Norman Reinhardt, Marco Vragtogna and Peixin Chen in the HGO production of Otello. Photo by Lynn Lane.
Leraldo Anzaldua Creates Dynamic Fight Scenes for HGO’s Otello
When Otello hurls Iago across the stage in Houston Grand Opera’s riveting production of Otello, through Nov. 7, we feel the full power of the Moor’s anger. We also know that Iago will stand up, and be perfectly fine to sing the next two acts. Such is the magic of stage combat.
Leraldo Anzaldua, a UH alum and Pasadena, Texas native, is currently the fight director for Otello, one of Verdi’s late, but most celebrated operas. It requires a good deal of physical conflict to convey Shakespeare’s iconic tale of doomed jealousy. You might say that Otello has an anger management problem.
Patrick Summers conducts the production, which is directed by John Cox. The stellar cast includes New Zealand tenor Simon O’Neill as Otello, Ailyn Perez, making her role and HGO debut as Desdemona, Marco Vratogna as Iago, along with HGO Studio alumnus Norman Reinhardt as Cassio, with Grammy-nominated mezzo Victoria Livengood, as Emilia and Morris Robinson as Lodovico.
When I first Anzaldua, he was in the middle of a rumble with a gang of angry men. I thought I had accidentally walked into a scene from West Side Story. Even though it was “fake” fighting, I felt slightly traumatized. I was visiting Brian Byrnes’ stage combat at University of Houston when I observed Anzaldua in action. As the hour wore on, I could tell no one was getting hurt, but the experience made me curious about the inside world of stage combat.
In addition to HGO, Anzaldua has worked with Houston Shakespeare Festival, Main Street Theater, Stages Repertory Theatre and the Alley Theare. Since Byrnes left Houston, Anzaldua has become the city’s go to guy for stage combat. Thus far, he has been fight director for six HGO productions and a performer in 12 shows.
Stage combat is a very particular theatrical practice. “I tell my class, ‘go for the dramatic effect,’” says Anzaldua. “It needs to believable, and you want the audience with you every minute. But safety is also involved. Stage combat is most effective when drama and safety live in harmony.” And I remember that exact feeling watching him in action. I knew it wasn’t real, but it was so visceral. Anzaldua goes on to explain the process further. “We want the audience centered on the character not the actor. They should never be concerned about the safety of an actor. It’s a fine line. You want the audience to be at the edge of their seat, not calling the doctor.”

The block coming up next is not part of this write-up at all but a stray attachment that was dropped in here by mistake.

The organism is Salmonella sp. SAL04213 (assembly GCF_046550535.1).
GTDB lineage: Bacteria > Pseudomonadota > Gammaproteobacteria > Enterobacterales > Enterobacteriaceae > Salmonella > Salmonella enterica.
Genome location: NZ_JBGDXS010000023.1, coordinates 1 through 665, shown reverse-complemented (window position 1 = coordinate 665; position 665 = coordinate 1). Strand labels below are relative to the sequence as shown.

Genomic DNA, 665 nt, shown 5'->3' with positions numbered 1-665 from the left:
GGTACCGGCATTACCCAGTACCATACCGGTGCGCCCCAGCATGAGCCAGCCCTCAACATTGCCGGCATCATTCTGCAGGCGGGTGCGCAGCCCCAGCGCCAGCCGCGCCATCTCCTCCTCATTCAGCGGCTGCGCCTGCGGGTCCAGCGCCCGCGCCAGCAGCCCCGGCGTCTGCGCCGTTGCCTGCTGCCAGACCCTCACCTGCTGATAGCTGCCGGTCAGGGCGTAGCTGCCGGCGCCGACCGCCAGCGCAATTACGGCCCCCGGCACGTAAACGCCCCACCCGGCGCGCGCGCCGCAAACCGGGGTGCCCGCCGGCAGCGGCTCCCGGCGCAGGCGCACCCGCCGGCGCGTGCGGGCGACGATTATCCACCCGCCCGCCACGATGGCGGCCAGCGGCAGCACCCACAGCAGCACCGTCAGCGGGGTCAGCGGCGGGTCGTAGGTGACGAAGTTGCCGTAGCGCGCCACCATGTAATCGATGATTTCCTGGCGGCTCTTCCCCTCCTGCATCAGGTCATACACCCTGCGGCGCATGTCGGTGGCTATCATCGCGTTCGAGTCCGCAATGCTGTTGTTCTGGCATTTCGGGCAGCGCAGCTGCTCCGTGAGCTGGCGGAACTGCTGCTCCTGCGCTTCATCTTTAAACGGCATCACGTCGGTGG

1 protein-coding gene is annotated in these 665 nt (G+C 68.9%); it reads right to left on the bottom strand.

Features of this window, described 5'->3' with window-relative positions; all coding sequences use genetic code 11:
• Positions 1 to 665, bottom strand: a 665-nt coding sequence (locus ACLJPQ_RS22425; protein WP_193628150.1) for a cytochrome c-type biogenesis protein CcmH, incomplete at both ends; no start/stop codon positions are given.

Anzaldua finds Otello a terrific opera for his considerable talents. As he acted in the play at Houston Shakespeare Festival a few years back, he’s deeply familiar with the text. Plus, there’s a nice balance of sword play and unarmed combat, which requires a different kind of choreography. “With unarmed combat, there is an element of illusion, much in the way of how a magic trick works, but you want to minimize the amount of things you have to hide to make it feel real and natural. The audience catches up with you.”
Fight choreography for an opera is somewhat different than for a stage play. Although artists rarely have to sing and swing, the musicality is crucial to the overall effect. “Every movement is dictated by the music,” Anzaldua explains. “The choreography must hit certain points in the music. Verdi’s score is like movie score: the low tones are suspenseful, while the high tones add excitement. In this case, the libretto also offers direction. This opera is so well scored for physicality.”
The choreographer is always thrilled to be working with HGO artists. “The days of ‘parking and barking’ are over. Today’s singers are much more physical, and often trained in some form of stage combat, which allows me to create choreography that is really challenging. There is a new generation of singers working now, and these performers are amazing. It’s truly a conversation between performers and storytellers. We are trying to tell the same story as exciting as possible. It’s very collaborative.”
Anzaldua sees his role as crucial in creating a compelling piece of theater. “It’s Important to have fight scenes as part of this opera to show how volatile the characters become. As human beings with emotions rolling through us, we try to remain civilized, to negotiate all our interactions between others. When a situation with a person may come along where words no longer work, and the only thing left is physicality, it is our job as a storyteller to show that part of the tale in an exciting and visceral way.”